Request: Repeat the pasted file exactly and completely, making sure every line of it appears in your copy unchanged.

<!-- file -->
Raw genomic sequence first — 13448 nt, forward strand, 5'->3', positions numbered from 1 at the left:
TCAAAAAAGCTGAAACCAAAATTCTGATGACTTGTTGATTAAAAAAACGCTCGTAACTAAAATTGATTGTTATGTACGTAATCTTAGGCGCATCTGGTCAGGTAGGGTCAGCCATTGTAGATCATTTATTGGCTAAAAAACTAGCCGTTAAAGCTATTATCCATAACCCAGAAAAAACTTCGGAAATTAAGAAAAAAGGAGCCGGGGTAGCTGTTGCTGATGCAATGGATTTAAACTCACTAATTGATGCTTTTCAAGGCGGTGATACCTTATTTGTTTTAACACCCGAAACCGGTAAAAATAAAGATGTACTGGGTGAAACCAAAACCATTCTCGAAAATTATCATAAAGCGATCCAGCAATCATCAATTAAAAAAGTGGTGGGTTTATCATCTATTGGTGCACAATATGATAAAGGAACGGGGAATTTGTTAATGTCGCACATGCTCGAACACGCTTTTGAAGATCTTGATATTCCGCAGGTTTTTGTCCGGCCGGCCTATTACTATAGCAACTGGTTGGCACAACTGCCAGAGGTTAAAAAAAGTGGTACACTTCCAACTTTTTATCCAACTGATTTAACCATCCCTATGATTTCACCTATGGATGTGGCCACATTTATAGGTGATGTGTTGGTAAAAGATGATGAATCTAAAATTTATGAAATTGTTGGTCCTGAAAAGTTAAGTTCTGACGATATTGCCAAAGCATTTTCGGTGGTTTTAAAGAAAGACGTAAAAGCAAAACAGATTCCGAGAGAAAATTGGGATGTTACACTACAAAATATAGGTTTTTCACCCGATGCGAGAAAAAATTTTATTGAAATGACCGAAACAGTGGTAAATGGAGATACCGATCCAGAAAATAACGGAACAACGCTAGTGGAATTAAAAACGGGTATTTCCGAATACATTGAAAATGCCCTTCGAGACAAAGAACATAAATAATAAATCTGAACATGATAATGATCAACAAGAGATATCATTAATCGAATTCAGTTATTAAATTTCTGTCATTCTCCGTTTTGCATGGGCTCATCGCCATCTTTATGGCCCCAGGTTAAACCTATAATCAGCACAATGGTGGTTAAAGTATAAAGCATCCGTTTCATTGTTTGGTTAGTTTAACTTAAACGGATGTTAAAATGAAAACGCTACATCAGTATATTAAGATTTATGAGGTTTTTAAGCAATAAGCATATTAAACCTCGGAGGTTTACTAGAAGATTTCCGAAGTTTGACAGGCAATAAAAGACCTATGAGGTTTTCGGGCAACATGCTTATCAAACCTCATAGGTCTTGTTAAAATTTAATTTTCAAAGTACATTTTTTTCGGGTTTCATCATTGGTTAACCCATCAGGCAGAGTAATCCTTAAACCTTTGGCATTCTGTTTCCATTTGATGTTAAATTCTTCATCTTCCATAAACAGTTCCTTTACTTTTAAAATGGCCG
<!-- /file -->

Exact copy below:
Raw genomic sequence first — 13448 nt, forward strand, 5'->3', positions numbered from 1 at the left:
TCAAAAAAGCTGAAACCAAAATTCTGATGACTTGTTGATTAAAAAAACGCTCGTAACTAAAATTGATTGTTATGTACGTAATCTTAGGCGCATCTGGTCAGGTAGGGTCAGCCATTGTAGATCATTTATTGGCTAAAAAACTAGCCGTTAAAGCTATTATCCATAACCCAGAAAAAACTTCGGAAATTAAGAAAAAAGGAGCCGGGGTAGCTGTTGCTGATGCAATGGATTTAAACTCACTAATTGATGCTTTTCAAGGCGGTGATACCTTATTTGTTTTAACACCCGAAACCGGTAAAAATAAAGATGTACTGGGTGAAACCAAAACCATTCTCGAAAATTATCATAAAGCGATCCAGCAATCATCAATTAAAAAAGTGGTGGGTTTATCATCTATTGGTGCACAATATGATAAAGGAACGGGGAATTTGTTAATGTCGCACATGCTCGAACACGCTTTTGAAGATCTTGATATTCCGCAGGTTTTTGTCCGGCCGGCCTATTACTATAGCAACTGGTTGGCACAACTGCCAGAGGTTAAAAAAAGTGGTACACTTCCAACTTTTTATCCAACTGATTTAACCATCCCTATGATTTCACCTATGGATGTGGCCACATTTATAGGTGATGTGTTGGTAAAAGATGATGAATCTAAAATTTATGAAATTGTTGGTCCTGAAAAGTTAAGTTCTGACGATATTGCCAAAGCATTTTCGGTGGTTTTAAAGAAAGACGTAAAAGCAAAACAGATTCCGAGAGAAAATTGGGATGTTACACTACAAAATATAGGTTTTTCACCCGATGCGAGAAAAAATTTTATTGAAATGACCGAAACAGTGGTAAATGGAGATACCGATCCAGAAAATAACGGAACAACGCTAGTGGAATTAAAAACGGGTATTTCCGAATACATTGAAAATGCCCTTCGAGACAAAGAACATAAATAATAAATCTGAACATGATAATGATCAACAAGAGATATCATTAATCGAATTCAGTTATTAAATTTCTGTCATTCTCCGTTTTGCATGGGCTCATCGCCATCTTTATGGCCCCAGGTTAAACCTATAATCAGCACAATGGTGGTTAAAGTATAAAGCATCCGTTTCATTGTTTGGTTAGTTTAACTTAAACGGATGTTAAAATGAAAACGCTACATCAGTATATTAAGATTTATGAGGTTTTTAAGCAATAAGCATATTAAACCTCGGAGGTTTACTAGAAGATTTCCGAAGTTTGACAGGCAATAAAAGACCTATGAGGTTTTCGGGCAACATGCTTATCAAACCTCATAGGTCTTGTTAAAATTTAATTTTCAAAGTACATTTTTTTCGGGTTTCATCATTGGTTAACCCATCAGGCAGAGTAATCCTTAAACCTTTGGCATTCTGTTTCCATTTGATGTTAAATTCTTCATCTTCCATAAACAGTTCCTTTACTTTTAAAATGGCCG